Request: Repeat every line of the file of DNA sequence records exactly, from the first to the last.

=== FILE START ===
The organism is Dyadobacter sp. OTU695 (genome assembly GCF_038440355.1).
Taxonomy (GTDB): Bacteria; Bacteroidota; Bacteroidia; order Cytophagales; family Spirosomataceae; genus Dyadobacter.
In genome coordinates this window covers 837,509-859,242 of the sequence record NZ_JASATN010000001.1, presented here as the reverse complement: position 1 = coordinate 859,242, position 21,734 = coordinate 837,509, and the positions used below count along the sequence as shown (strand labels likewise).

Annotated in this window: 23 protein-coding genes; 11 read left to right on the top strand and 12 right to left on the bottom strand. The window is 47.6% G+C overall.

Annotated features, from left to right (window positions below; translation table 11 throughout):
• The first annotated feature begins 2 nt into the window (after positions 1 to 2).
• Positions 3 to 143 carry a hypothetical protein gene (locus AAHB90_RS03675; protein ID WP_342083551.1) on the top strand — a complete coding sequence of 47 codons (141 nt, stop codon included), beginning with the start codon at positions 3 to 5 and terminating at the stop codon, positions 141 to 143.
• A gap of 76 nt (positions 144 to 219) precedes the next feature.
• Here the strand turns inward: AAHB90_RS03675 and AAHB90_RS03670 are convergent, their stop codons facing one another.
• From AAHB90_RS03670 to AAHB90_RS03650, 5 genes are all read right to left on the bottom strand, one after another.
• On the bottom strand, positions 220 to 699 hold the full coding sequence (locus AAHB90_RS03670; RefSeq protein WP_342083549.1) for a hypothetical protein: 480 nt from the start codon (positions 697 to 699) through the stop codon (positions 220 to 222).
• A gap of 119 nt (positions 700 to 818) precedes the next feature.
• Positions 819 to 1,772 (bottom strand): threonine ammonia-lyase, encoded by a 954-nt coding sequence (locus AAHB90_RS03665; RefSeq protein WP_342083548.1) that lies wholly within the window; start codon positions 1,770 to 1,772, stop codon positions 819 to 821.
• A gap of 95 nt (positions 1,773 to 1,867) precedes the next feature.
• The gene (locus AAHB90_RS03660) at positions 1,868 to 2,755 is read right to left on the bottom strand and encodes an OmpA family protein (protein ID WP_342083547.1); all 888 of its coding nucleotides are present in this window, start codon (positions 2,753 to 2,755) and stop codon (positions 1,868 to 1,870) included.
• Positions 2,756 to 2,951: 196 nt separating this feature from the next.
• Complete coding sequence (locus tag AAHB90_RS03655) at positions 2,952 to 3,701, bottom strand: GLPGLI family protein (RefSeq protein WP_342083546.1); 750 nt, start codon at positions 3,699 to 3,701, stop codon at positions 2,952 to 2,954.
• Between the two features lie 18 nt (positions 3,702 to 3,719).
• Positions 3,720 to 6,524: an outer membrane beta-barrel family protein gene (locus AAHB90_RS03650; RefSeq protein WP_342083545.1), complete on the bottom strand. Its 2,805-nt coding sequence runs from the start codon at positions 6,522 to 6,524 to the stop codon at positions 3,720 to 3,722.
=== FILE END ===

The organism is Dyadobacter sp. OTU695 (genome assembly GCF_038440355.1).
Taxonomy (GTDB): Bacteria; Bacteroidota; Bacteroidia; order Cytophagales; family Spirosomataceae; genus Dyadobacter.
In genome coordinates this window covers 837,509-859,242 of the sequence record NZ_JASATN010000001.1, presented here as the reverse complement: position 1 = coordinate 859,242, position 21,734 = coordinate 837,509, and the positions used below count along the sequence as shown (strand labels likewise).

Annotated in this window: 23 protein-coding genes; 11 read left to right on the top strand and 12 right to left on the bottom strand. The window is 47.6% G+C overall.

Annotated features, from left to right (window positions below; translation table 11 throughout):
• The first annotated feature begins 2 nt into the window (after positions 1 to 2).
• Positions 3 to 143 carry a hypothetical protein gene (locus AAHB90_RS03675; protein ID WP_342083551.1) on the top strand — a complete coding sequence of 47 codons (141 nt, stop codon included), beginning with the start codon at positions 3 to 5 and terminating at the stop codon, positions 141 to 143.
• A gap of 76 nt (positions 144 to 219) precedes the next feature.
• Here the strand turns inward: AAHB90_RS03675 and AAHB90_RS03670 are convergent, their stop codons facing one another.
• From AAHB90_RS03670 to AAHB90_RS03650, 5 genes are all read right to left on the bottom strand, one after another.
• On the bottom strand, positions 220 to 699 hold the full coding sequence (locus AAHB90_RS03670; RefSeq protein WP_342083549.1) for a hypothetical protein: 480 nt from the start codon (positions 697 to 699) through the stop codon (positions 220 to 222).
• A gap of 119 nt (positions 700 to 818) precedes the next feature.
• Positions 819 to 1,772 (bottom strand): threonine ammonia-lyase, encoded by a 954-nt coding sequence (locus AAHB90_RS03665; RefSeq protein WP_342083548.1) that lies wholly within the window; start codon positions 1,770 to 1,772, stop codon positions 819 to 821.
• A gap of 95 nt (positions 1,773 to 1,867) precedes the next feature.
• The gene (locus AAHB90_RS03660) at positions 1,868 to 2,755 is read right to left on the bottom strand and encodes an OmpA family protein (protein ID WP_342083547.1); all 888 of its coding nucleotides are present in this window, start codon (positions 2,753 to 2,755) and stop codon (positions 1,868 to 1,870) included.
• Positions 2,756 to 2,951: 196 nt separating this feature from the next.
• Complete coding sequence (locus tag AAHB90_RS03655) at positions 2,952 to 3,701, bottom strand: GLPGLI family protein (RefSeq protein WP_342083546.1); 750 nt, start codon at positions 3,699 to 3,701, stop codon at positions 2,952 to 2,954.
• Between the two features lie 18 nt (positions 3,702 to 3,719).
• Positions 3,720 to 6,524: an outer membrane beta-barrel family protein gene (locus AAHB90_RS03650; RefSeq protein WP_342083545.1), complete on the bottom strand. Its 2,805-nt coding sequence runs from the start codon at positions 6,522 to 6,524 to the stop codon at positions 3,720 to 3,722.